Roscosmos and the Saudi Space Commission have signed a statement of intent to cooperation in financing space exploration and the GLONASS global navigation satellite system. www.urdupoint.com
The new GSA GNSS Market Report is now available for download. The report provides a comprehensive overview of the GNSS market and the global industry, as well as a focus on EGNSS differentiators and synergies with Copernicus, according to the publisher, the European GNSS Agency (GSA).
Areas covered include:
▪ A general overview of the GNSS market and a global industry overview. Analysis of macro-trends affecting GNSS, including climate change and the circular economy, big data, artificial intelligence, the silver economy, cyber security and the sharing economy.
▪ A review of the main GNSS market segments in detail, including trends and developments, forecasts for future shipments, revenues and the GNSS installed base, and a look into GNSS user requirements.
GNSS in Space. This year, the report features the “Editor’s Special: GNSS for NewSpace,” a section that introduces GNSS receivers in satellites and their relation to the evolving space sector.
GNSS market monitoring is a key activity of the GSA. Market monitoring supports GNSS stakeholders in their planning and decision-making, and offers a clear tool to understand GNSS trends and evolutions.
EU contracting for GNSS interference detection network
The Official Journal of the European Union (EU) will publish a funding opportunity in the near future for a GNSS “Advanced Interference Detection and Robustness Capabilities System,” according to officials familiar with the project.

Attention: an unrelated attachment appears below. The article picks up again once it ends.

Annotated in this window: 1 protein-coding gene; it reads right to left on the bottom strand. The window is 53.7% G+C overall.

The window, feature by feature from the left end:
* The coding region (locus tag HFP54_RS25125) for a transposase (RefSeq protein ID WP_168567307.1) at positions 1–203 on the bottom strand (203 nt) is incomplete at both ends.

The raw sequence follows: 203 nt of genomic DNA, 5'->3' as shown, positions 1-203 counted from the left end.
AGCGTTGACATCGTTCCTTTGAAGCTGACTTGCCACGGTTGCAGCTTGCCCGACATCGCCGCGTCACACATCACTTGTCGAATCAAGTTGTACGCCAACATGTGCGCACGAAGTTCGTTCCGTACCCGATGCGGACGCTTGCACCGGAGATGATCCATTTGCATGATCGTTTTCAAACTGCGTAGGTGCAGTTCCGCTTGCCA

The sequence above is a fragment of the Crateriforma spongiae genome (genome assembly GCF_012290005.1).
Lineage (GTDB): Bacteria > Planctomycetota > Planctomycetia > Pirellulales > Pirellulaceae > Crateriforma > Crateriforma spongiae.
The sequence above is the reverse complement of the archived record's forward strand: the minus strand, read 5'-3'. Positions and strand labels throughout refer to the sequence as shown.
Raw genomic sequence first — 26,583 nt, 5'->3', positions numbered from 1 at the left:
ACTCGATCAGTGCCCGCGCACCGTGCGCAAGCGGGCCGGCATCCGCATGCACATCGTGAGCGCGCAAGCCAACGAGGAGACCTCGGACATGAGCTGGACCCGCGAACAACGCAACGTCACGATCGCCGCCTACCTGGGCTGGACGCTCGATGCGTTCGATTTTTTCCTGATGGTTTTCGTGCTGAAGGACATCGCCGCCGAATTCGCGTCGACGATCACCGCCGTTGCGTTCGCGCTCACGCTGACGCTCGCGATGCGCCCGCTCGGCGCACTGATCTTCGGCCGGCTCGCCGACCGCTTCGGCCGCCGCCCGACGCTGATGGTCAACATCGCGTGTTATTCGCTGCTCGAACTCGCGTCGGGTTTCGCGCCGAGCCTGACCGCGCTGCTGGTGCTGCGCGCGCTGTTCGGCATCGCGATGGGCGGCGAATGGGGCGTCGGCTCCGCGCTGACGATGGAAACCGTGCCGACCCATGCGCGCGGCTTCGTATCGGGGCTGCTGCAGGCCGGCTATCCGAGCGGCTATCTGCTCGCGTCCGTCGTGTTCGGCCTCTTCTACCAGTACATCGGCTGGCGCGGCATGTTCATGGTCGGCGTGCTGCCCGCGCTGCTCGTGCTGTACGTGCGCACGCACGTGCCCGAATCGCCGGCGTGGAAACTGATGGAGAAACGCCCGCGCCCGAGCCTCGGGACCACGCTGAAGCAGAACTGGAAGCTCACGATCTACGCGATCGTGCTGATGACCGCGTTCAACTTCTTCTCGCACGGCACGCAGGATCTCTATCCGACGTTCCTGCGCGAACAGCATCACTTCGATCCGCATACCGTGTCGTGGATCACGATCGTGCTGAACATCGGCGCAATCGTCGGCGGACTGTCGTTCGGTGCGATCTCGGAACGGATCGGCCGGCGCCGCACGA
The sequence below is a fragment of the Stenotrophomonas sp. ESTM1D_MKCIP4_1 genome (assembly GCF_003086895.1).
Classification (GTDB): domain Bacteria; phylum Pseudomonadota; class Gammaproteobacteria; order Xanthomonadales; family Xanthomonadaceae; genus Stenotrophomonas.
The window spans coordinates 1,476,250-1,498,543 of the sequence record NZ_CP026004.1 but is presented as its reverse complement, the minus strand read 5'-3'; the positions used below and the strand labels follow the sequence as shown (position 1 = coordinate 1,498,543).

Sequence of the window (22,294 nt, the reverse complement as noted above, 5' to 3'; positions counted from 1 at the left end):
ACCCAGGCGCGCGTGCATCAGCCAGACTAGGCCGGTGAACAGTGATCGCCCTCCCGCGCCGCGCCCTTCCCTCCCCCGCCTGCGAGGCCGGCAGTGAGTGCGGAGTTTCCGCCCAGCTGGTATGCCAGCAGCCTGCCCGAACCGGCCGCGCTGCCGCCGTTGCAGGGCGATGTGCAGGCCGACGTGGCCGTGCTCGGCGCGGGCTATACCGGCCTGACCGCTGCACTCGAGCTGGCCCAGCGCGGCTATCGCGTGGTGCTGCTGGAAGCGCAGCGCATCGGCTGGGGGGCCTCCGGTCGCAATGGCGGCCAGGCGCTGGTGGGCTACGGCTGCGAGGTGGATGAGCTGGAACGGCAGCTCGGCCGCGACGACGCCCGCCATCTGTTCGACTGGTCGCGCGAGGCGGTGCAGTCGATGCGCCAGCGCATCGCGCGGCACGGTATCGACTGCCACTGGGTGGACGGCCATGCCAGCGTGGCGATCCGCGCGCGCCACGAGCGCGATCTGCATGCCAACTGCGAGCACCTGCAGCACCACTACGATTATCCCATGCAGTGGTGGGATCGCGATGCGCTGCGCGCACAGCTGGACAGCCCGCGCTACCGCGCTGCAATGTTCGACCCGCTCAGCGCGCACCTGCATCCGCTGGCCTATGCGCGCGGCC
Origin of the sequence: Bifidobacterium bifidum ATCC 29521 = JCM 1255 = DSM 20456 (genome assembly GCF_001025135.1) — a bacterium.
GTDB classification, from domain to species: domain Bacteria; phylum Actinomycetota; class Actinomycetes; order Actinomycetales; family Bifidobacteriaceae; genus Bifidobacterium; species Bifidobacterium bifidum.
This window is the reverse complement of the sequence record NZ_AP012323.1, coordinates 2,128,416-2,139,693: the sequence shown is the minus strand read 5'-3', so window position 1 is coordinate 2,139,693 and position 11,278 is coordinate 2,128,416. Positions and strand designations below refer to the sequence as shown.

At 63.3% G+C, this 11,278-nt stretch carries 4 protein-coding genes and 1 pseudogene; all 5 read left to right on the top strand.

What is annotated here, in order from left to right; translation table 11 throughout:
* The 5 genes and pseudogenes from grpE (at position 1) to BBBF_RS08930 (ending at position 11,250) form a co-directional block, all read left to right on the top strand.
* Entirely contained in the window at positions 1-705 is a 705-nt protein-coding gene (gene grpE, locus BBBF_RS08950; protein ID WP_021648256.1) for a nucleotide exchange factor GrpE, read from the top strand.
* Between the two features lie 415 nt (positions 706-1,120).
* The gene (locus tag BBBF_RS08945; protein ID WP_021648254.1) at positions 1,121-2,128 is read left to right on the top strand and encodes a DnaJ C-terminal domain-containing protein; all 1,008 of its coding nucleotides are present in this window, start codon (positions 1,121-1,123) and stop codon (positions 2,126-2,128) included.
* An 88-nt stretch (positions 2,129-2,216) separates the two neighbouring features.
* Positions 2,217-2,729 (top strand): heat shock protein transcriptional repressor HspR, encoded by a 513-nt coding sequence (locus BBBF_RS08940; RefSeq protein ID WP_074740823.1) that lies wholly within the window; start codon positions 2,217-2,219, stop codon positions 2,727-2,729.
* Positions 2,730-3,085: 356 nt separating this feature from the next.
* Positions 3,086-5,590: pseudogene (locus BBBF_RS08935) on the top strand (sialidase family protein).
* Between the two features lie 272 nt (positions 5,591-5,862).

Advance notice of this procurement was first given in August of last year, with an award projected for the first quarter of 2019. Some observers have speculated that the procurement delay was related to a change in how the final system is envisioned. The current version of the notice asks for a crowdsourcing, software and networked-based solution.
Scientists are using GPS signals to measure air moisture for better weather forecasting. The method is now being incorporated into the Bureau of Meteorology’s weather forecast models following successful tests over Australia, off the back of World Space Week 2019.
The RMIT University, Geoscience Australia and Bureau of Meteorology collaboration has harnessed the growing network of GPS receivers to provide more accurate, real time weather forecasts.
The system works by measuring the time it takes GPS signals from overhead satellites to reach ground receivers. Signals can be slightly delayed by moisture in the troposphere, causing what’s known as a zenith total delay, so scientists measure this delay to assess air moisture.
RMIT Adjunct Professor and Bureau Senior Principal Research Scientist, John Le Marshall, said it was an exciting new capability for real-time weather measurements and forecasting.
GPS is proving increasingly useful to meteorologists, with another completed project using the bending of GPS signals through the atmosphere to determine temperature at various altitudes, whereas this system measures the delay in the arrival of those signals to determine water vapour levels.
While the technology could be applied almost anywhere, it’s particularly valuable in a sparsely populated country like Australia where there’s a lack of ground-based meteorological observation stations. https://